NEW YORK (CBSNewYork) -- There have been reports about people fleeing New York City during the coronavirus pandemic, vowing never to return.
For some, they're leaving by choice. It was not a decision they were forced to make.
But, as CBS2's Alice Gainer reported Monday, there are many who staying put.
By now, you've probably seen the opinion piece "New York City Is Dead Forever," written by a now former New Yorker who fled to Miami by choice, and comedian Jerry Seinfeld's counter argument, "It's Not."
It's got people talking.
"I just was getting so frustrated seeing all the posts of everyone escaping New York. As a small business owner, I felt that was really detrimental," said Courtney Ilarraza of Brooklyn.
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Ilarraza, a lifelong Brooklynite, started a Facebook group "Staying Put In NYC" three days ago. It already has nearly 3,000 members.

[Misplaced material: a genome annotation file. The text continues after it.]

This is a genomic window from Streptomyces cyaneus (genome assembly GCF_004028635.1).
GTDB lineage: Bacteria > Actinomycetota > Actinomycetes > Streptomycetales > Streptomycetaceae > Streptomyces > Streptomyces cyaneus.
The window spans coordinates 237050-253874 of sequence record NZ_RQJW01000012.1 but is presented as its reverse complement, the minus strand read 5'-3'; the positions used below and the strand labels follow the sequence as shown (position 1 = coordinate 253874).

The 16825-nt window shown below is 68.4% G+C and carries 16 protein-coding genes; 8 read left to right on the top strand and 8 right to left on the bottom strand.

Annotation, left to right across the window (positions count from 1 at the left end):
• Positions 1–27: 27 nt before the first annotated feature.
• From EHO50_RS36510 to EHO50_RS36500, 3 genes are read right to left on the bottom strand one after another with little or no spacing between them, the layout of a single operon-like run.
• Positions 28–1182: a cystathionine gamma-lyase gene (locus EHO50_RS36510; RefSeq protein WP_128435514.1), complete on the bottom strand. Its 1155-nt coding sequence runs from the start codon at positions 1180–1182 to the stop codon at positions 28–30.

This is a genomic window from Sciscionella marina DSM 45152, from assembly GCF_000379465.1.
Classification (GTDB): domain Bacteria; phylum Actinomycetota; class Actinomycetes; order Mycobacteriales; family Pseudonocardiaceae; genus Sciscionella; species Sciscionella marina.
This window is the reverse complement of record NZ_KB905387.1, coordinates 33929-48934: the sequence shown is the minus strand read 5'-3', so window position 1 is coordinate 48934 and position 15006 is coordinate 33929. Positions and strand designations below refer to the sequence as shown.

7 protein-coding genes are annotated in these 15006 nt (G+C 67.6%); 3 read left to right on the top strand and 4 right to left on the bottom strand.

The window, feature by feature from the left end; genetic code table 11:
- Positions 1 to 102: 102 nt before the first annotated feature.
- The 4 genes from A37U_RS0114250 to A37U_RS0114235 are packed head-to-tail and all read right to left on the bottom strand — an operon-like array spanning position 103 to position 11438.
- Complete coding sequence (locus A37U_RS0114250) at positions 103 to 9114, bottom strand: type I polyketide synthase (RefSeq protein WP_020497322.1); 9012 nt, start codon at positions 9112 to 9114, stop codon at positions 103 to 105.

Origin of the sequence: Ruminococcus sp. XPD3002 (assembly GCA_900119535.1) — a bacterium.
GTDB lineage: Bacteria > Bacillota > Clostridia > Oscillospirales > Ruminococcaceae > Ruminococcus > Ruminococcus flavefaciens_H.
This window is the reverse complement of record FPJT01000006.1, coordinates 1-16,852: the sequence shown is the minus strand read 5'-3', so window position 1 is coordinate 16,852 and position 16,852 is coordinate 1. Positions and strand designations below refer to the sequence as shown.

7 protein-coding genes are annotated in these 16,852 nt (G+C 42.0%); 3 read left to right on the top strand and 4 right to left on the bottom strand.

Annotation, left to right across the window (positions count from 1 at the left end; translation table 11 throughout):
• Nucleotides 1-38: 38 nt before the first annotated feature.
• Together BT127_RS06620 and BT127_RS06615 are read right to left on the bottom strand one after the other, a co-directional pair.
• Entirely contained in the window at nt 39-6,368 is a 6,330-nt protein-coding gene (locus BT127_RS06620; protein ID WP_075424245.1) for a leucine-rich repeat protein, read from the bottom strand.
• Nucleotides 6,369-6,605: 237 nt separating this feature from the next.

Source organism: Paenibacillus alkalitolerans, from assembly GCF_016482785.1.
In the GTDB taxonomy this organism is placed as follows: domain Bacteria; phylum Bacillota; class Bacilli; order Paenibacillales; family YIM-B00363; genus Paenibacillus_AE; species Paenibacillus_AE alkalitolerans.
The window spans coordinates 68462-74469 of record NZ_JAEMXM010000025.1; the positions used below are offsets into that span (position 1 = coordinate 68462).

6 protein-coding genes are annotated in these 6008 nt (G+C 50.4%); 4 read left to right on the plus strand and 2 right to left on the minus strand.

"This group is full of people who are collaborating and coming up with grass root endeavors, all kinds of ways that we can build our city back," Ilarraza said.
"Big cities have ebbs and flows and trauma can happen in a city and it's really a matter of grappling with it," said Dr. Gail Saltz, an associate professor of psychiatry at New York Presbyterian/Weill-Cornell Medical College.
Saltz said after 9/11 quite a few of her patients talked about leaving New York City, herself included. But many didn't, since they feel like the energy, the streets, are all part of their identity.
"Every day that we're somewhere else looking out from our safe place, seeing New York City be OK, will be a sad day for us, so we're gonna stay," Saltz said.
People who live here will tell you the true beating heart of the city can't be found where Instagram-worthy pictures exist; it's in the neighborhoods.
"The diversity, the culture," one person said. "I think New York is very resilient and I think it will be back."
And the message for those calling the Big Apple lifeless?
"Make room for the new blood that wants to come in. You have hundreds of thousands of people dying to get to the city. It's the greatest place," said Keith Elrington of Brooklyn.
And, more specifically, the man who called it dead?
"He is going to be welcomed back when we rebuild it. The businesses will take his money," Ilarraza said.
Never dead. Maybe on life support. But now, showing promising signs of life.
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